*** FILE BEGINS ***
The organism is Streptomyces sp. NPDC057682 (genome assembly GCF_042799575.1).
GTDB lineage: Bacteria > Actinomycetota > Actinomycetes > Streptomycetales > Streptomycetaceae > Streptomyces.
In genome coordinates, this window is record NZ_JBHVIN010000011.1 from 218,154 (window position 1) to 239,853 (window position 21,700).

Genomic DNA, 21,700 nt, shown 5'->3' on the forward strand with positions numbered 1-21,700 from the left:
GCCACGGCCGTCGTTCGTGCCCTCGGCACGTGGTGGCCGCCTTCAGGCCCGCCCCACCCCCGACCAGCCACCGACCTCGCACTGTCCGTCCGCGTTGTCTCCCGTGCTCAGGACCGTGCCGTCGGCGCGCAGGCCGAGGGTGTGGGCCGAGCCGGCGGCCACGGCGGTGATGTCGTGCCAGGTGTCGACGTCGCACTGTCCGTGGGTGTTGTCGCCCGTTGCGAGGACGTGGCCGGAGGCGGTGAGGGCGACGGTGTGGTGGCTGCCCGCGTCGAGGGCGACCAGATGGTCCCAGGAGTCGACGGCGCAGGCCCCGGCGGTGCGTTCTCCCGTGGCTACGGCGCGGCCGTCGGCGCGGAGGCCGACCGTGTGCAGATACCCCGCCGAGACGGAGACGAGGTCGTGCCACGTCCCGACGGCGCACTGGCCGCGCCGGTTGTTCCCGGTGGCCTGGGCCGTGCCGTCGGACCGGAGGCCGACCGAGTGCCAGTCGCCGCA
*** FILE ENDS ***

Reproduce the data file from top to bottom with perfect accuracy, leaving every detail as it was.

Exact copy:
The organism is Streptomyces sp. NPDC057682 (genome assembly GCF_042799575.1).
GTDB lineage: Bacteria > Actinomycetota > Actinomycetes > Streptomycetales > Streptomycetaceae > Streptomyces.
In genome coordinates, this window is record NZ_JBHVIN010000011.1 from 218,154 (window position 1) to 239,853 (window position 21,700).

Genomic DNA, 21,700 nt, shown 5'->3' on the forward strand with positions numbered 1-21,700 from the left:
GCCACGGCCGTCGTTCGTGCCCTCGGCACGTGGTGGCCGCCTTCAGGCCCGCCCCACCCCCGACCAGCCACCGACCTCGCACTGTCCGTCCGCGTTGTCTCCCGTGCTCAGGACCGTGCCGTCGGCGCGCAGGCCGAGGGTGTGGGCCGAGCCGGCGGCCACGGCGGTGATGTCGTGCCAGGTGTCGACGTCGCACTGTCCGTGGGTGTTGTCGCCCGTTGCGAGGACGTGGCCGGAGGCGGTGAGGGCGACGGTGTGGTGGCTGCCCGCGTCGAGGGCGACCAGATGGTCCCAGGAGTCGACGGCGCAGGCCCCGGCGGTGCGTTCTCCCGTGGCTACGGCGCGGCCGTCGGCGCGGAGGCCGACCGTGTGCAGATACCCCGCCGAGACGGAGACGAGGTCGTGCCACGTCCCGACGGCGCACTGGCCGCGCCGGTTGTTCCCGGTGGCCTGGGCCGTGCCGTCGGACCGGAGGCCGACCGAGTGCCAGTCGCCGCA